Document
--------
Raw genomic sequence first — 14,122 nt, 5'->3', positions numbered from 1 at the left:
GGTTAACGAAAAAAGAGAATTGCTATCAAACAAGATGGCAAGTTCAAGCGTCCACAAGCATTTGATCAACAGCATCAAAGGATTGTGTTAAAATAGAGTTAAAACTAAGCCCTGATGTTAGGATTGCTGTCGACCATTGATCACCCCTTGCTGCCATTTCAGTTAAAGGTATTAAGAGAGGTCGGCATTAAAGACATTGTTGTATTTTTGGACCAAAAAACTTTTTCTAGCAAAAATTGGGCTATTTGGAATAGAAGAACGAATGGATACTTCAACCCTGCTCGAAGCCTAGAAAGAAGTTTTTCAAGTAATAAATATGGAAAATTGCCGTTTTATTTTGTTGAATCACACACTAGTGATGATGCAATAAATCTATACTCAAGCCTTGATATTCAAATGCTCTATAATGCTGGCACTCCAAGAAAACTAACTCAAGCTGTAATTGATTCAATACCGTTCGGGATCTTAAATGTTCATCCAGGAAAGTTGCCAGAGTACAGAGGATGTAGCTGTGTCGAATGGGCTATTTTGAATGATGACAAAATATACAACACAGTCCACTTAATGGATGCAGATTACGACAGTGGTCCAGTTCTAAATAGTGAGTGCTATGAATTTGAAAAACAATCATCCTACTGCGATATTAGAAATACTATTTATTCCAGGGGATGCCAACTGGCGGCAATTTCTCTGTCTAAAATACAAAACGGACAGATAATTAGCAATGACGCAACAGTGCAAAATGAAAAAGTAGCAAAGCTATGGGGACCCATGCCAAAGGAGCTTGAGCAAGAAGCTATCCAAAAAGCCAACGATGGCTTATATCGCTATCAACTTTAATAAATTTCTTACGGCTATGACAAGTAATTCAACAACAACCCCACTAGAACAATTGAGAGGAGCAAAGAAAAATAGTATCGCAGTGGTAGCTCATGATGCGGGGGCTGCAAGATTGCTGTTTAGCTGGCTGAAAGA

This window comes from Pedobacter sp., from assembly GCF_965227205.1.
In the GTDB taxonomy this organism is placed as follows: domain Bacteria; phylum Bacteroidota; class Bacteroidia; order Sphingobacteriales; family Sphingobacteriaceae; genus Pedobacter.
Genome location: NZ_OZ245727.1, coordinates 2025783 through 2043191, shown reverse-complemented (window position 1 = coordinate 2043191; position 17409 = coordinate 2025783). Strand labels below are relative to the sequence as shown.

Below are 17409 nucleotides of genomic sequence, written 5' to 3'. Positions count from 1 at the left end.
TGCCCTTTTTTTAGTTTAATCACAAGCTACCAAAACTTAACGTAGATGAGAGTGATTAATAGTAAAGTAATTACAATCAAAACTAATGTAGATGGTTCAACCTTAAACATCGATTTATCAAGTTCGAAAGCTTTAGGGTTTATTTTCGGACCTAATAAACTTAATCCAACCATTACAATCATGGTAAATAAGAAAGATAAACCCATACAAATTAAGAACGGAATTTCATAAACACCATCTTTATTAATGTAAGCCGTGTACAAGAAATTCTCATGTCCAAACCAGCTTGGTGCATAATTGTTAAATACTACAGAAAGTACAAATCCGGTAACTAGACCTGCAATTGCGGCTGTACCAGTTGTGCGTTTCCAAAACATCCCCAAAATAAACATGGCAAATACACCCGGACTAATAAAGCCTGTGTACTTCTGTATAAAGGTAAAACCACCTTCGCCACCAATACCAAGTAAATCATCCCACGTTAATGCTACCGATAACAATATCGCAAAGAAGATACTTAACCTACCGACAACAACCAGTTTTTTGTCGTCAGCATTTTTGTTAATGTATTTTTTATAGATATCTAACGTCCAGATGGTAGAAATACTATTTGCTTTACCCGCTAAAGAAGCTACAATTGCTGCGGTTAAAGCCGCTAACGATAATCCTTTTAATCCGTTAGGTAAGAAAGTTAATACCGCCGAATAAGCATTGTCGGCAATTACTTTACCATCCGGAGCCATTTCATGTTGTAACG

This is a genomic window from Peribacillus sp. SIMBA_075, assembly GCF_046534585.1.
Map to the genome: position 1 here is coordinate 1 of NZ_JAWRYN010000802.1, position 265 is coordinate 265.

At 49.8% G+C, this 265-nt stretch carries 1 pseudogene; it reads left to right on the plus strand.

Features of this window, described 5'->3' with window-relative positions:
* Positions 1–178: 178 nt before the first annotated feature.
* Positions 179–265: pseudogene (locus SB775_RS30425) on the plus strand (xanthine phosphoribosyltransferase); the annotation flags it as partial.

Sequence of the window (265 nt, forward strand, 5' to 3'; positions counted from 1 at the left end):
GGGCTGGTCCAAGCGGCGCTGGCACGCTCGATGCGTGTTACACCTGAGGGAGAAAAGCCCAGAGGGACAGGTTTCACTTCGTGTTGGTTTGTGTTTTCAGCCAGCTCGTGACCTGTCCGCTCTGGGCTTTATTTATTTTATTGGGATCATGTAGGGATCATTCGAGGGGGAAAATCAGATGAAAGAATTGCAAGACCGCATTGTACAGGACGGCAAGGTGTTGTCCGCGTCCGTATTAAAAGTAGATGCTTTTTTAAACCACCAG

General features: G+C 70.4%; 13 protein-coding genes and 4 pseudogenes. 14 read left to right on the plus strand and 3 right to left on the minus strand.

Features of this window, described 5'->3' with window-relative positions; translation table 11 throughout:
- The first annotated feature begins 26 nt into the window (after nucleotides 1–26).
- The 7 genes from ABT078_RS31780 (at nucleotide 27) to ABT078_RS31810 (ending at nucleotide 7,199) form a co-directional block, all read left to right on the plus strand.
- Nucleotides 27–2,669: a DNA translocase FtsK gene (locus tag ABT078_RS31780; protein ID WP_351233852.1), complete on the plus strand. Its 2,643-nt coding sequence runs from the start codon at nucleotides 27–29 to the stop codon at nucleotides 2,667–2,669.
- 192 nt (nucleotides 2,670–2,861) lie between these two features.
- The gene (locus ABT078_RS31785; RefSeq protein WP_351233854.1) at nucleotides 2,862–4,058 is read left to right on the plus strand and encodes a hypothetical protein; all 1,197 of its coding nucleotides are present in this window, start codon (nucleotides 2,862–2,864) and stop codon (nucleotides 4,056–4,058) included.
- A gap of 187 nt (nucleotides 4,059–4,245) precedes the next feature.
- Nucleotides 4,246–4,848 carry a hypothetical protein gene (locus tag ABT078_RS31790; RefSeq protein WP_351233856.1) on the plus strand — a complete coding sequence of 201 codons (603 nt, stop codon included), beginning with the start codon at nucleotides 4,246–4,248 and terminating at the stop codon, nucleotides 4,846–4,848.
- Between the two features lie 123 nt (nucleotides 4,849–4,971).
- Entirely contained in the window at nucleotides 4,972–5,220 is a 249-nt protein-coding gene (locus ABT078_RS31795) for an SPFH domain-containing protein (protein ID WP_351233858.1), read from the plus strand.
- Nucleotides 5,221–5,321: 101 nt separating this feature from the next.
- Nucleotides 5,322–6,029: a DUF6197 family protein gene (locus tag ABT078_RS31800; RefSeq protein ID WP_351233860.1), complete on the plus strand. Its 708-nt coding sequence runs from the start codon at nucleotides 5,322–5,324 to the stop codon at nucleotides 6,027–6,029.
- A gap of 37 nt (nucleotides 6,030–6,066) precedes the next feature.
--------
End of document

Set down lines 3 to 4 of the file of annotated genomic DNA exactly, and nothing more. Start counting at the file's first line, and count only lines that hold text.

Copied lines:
This window comes from Pedobacter sp., from assembly GCF_965227205.1.
In the GTDB taxonomy this organism is placed as follows: domain Bacteria; phylum Bacteroidota; class Bacteroidia; order Sphingobacteriales; family Sphingobacteriaceae; genus Pedobacter.